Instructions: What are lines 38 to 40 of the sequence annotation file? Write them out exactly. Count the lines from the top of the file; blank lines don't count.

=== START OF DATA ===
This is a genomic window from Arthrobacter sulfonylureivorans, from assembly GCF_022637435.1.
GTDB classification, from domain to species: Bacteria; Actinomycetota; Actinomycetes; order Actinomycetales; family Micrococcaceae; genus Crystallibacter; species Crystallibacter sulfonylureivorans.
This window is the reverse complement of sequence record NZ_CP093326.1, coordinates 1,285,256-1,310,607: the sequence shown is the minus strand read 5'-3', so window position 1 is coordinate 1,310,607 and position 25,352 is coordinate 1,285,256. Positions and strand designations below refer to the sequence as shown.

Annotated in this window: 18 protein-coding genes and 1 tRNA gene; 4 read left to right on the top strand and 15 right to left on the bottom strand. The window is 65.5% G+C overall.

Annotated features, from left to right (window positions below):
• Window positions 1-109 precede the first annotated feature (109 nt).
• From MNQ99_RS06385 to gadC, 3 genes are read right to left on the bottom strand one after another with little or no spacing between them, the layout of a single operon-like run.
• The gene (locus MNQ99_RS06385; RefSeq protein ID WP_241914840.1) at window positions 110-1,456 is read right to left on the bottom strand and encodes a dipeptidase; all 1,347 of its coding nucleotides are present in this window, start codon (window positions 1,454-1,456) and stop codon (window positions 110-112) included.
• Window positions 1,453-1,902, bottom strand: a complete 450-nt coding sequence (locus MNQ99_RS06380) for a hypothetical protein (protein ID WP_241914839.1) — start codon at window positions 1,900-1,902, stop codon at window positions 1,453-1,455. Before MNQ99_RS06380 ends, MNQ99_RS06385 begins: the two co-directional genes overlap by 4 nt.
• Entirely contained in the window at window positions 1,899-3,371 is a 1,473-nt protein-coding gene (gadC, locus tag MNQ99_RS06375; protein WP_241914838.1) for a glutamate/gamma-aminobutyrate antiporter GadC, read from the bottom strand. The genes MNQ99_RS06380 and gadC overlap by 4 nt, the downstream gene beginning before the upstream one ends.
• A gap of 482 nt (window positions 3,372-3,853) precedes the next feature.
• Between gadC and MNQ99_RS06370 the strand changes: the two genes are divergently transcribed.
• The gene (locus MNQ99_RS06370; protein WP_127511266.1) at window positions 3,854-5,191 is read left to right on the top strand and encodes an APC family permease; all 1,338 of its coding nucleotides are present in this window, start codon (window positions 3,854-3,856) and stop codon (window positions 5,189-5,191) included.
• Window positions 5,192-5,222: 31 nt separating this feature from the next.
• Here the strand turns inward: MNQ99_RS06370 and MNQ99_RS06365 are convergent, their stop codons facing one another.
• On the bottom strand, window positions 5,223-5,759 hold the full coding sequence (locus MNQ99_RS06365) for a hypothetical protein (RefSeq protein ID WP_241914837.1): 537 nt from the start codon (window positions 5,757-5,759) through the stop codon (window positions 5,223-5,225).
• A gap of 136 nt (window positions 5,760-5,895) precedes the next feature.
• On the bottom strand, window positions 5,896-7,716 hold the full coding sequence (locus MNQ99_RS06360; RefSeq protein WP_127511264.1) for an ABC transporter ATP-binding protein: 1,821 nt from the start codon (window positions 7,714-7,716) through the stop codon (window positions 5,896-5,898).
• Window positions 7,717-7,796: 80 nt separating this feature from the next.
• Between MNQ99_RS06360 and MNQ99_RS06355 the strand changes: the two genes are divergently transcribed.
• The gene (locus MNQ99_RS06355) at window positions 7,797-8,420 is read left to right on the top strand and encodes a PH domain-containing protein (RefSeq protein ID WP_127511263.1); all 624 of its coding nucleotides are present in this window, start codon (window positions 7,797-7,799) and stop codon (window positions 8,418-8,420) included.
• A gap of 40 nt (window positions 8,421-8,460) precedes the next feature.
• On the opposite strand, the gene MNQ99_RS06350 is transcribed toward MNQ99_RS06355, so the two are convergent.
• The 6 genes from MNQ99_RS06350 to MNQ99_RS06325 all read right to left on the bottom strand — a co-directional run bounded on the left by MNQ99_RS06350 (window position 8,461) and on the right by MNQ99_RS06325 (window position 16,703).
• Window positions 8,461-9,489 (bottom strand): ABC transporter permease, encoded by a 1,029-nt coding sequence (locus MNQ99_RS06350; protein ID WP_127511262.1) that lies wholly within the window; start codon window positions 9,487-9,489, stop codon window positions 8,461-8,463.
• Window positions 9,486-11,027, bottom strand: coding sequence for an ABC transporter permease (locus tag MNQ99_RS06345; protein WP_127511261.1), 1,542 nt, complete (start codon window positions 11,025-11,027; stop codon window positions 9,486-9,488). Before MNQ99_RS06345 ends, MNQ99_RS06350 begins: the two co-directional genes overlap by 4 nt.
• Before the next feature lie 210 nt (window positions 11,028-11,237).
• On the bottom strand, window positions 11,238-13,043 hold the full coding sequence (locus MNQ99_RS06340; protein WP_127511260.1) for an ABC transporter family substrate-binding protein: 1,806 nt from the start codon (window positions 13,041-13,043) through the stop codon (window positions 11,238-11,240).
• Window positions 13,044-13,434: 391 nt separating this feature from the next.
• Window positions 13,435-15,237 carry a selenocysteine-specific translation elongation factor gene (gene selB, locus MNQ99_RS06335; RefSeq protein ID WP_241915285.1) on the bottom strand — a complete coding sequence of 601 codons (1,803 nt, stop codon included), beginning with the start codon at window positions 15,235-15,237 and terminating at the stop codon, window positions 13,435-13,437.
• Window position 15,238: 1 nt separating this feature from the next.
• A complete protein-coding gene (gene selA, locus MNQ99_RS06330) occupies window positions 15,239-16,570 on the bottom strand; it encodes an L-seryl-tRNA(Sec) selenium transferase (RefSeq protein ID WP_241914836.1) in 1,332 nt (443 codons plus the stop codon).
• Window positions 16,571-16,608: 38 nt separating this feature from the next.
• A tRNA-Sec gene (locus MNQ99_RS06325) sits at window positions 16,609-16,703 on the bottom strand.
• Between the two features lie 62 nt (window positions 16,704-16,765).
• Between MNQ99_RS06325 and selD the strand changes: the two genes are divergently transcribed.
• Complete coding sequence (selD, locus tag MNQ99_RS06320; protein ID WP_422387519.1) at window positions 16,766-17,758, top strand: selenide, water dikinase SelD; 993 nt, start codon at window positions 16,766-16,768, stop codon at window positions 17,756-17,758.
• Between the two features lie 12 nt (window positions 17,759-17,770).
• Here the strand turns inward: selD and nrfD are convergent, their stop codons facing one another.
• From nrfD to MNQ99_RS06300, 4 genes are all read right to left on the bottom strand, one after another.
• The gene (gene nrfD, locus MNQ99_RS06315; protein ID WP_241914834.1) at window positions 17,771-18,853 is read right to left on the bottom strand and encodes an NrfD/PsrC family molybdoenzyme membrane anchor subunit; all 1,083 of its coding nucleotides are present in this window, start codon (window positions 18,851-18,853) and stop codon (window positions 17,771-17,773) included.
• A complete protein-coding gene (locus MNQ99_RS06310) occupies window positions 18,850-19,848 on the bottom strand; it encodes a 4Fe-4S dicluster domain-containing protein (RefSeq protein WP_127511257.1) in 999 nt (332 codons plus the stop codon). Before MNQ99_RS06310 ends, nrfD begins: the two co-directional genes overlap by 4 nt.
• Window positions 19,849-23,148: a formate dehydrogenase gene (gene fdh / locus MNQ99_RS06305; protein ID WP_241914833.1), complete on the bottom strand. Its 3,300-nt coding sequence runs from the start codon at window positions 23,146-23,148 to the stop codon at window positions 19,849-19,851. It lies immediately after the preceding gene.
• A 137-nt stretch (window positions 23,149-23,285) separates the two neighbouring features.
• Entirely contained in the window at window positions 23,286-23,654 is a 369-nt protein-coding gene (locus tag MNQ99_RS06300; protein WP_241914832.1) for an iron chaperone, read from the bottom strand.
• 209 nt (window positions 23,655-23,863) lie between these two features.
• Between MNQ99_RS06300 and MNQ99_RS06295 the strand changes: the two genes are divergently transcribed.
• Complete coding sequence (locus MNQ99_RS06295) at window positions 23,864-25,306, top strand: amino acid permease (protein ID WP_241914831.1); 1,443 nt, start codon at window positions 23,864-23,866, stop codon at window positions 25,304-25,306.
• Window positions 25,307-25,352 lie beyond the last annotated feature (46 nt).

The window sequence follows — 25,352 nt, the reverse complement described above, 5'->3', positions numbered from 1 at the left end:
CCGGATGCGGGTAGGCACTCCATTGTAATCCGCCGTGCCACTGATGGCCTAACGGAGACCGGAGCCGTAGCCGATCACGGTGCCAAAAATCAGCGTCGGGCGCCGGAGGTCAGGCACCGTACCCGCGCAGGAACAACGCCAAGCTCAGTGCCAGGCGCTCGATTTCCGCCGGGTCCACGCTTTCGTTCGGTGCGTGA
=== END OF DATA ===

• Between the two features lie 12 nt (window positions 17,759-17,770).
• Here the strand turns inward: selD and nrfD are convergent, their stop codons facing one another.
• From nrfD to MNQ99_RS06300, 4 genes are all read right to left on the bottom strand, one after another.